Toms wife, Daisy, is given an opportunity to achieve the American Dream, despite her chance she places her class and power before her true love. Daisy grew up in the South, she was instilled with good morals and taught right and wrong. Unfortunately all this seems to go to waste once she meets Tom Buchanan. Daisy then begins to live the high-class life, acting as one of Toms many possessions, Daisy even says of herself, "Sophisticated-God, I'm sophisticated" (22). Carelessly causing accidents and then forgetting about them Daisy has no goal in life other then to try and maintain a somewhat stable relationship with Tom, the man she does not love. She even has the opportunity to try and achieve the true American Dream, but she chooses not to. When given the chance to go with Jay Gatsby and be happy with her true love, she decides to leave him, causing his premature death, "They were careless people, Tom and Daisy-they smashed up things and creatures and then retreated back into their money?and let other people clean up the mess they had made" (188). Daisy is the prime example of how living the wrong American Dream can be destructive to others.

Gatsby like many of the other characters is affected by the corruptness of money, yet he also has the necessary reasons for wanting the American Dream that justify his actions. Jay Gatsby is extremely naïve and does not realize any of this. He thinks that money is the answer to everything. Because of this Gatsby surrounds himself in money and expensive things, he feels this will bring him closer to Daisy. Nick said of Gatsby, "If personality were a series of gestures?" (6). This shows the pureness of Gatsby and of his hope for getting what he wants, Daisy. For her, he sacrificed everything he had and forged a new life. By bootlegging and illegally selling alcohol, Gatsby becomes as rich as he deems necessary to get Daisy. Gatsby tells Nick that Daisy's voice is "full of money" (127), along with his obsession of money this shows that his love of Daisy and his greed with money are one of the same. Despite his reason for loving Daisy, Gatsby still has the purest quest of every other character in the novel. He put his hopes of the American Dream in love, not a material item. The green light at Daisy's house is a symbol of Daisy, and Gatsby's love towards her, "Gatsby believed in the green light, the orgastic future" (189). With a corrupt view on things, Gatsby makes everything ok by having a love for Daisy so great he does anything to attain her.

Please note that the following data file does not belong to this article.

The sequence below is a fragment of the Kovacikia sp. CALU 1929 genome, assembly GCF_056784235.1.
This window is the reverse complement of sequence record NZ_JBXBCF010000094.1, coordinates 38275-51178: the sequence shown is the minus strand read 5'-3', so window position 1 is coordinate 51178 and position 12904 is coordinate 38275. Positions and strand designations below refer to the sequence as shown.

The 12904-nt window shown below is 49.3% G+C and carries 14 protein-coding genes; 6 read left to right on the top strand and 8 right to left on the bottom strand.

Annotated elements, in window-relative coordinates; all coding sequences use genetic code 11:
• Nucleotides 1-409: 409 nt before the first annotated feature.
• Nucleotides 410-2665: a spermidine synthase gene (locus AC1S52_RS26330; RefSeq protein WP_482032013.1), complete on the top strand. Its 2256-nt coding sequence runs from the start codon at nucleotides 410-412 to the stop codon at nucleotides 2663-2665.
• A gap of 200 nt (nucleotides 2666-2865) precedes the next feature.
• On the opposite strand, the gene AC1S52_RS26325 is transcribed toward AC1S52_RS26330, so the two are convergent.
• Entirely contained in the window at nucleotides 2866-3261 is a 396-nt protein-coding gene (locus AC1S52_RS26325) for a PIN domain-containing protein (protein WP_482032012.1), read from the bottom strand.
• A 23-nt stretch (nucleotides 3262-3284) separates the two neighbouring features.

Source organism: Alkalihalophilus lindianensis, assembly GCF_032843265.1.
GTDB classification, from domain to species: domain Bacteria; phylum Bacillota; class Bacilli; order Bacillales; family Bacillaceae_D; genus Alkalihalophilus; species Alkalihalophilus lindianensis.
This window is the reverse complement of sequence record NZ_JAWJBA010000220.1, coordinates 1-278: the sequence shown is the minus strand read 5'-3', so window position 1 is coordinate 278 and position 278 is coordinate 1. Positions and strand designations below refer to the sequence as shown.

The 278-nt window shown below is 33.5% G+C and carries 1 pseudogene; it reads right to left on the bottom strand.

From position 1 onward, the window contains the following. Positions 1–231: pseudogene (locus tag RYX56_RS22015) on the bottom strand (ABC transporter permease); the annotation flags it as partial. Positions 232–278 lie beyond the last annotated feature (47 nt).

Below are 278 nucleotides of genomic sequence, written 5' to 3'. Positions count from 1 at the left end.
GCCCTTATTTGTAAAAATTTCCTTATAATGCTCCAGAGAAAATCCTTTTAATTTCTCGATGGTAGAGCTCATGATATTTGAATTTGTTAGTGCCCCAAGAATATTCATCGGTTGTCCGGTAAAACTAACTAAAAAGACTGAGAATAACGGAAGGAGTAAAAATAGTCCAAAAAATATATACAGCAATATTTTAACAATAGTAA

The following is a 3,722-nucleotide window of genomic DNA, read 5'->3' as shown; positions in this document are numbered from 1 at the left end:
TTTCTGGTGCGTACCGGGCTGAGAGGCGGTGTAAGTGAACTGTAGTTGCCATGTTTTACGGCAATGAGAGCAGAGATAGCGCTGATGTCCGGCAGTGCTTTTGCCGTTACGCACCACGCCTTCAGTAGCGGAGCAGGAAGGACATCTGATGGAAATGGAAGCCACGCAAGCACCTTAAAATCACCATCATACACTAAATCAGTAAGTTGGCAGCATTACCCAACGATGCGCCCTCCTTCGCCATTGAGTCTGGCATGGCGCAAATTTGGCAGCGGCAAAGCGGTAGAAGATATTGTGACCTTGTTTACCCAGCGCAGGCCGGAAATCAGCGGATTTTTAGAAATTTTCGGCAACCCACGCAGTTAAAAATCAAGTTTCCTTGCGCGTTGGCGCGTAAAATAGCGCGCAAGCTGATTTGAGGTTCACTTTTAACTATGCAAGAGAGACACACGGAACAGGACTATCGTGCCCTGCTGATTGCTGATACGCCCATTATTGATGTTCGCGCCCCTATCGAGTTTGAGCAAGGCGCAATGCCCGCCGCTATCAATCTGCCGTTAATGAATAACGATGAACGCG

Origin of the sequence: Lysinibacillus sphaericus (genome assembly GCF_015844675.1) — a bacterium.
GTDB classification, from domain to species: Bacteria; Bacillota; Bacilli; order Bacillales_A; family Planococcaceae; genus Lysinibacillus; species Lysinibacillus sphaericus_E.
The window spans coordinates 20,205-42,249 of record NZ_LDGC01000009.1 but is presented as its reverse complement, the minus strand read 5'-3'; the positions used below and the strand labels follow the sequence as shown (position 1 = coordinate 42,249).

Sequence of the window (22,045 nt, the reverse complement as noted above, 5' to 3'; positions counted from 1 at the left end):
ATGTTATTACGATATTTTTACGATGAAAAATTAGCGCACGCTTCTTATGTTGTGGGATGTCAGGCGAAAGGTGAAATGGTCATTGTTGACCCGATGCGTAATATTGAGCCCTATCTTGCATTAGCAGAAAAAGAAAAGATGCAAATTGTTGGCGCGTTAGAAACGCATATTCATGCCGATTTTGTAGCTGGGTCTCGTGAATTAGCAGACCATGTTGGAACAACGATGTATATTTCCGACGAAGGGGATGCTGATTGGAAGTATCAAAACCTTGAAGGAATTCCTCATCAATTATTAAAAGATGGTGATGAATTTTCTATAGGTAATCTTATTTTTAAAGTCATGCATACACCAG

Fitzgerald gives us many different characters and with each of them shows how their attempts at the American Dream failed. By placing all value in material possessions characters in the novel forget the importance of the true quest for the American Dream. Money clogged the thoughts of many people and distorted their views on what the American Dream was. People no longer cared about the dream itself instead they only cared about what came along with it. Only Jay Gatsby sticks with his original dream, after becoming rich, his quest is only beginning. He continues to try and win Daisy over and does so until his dying day.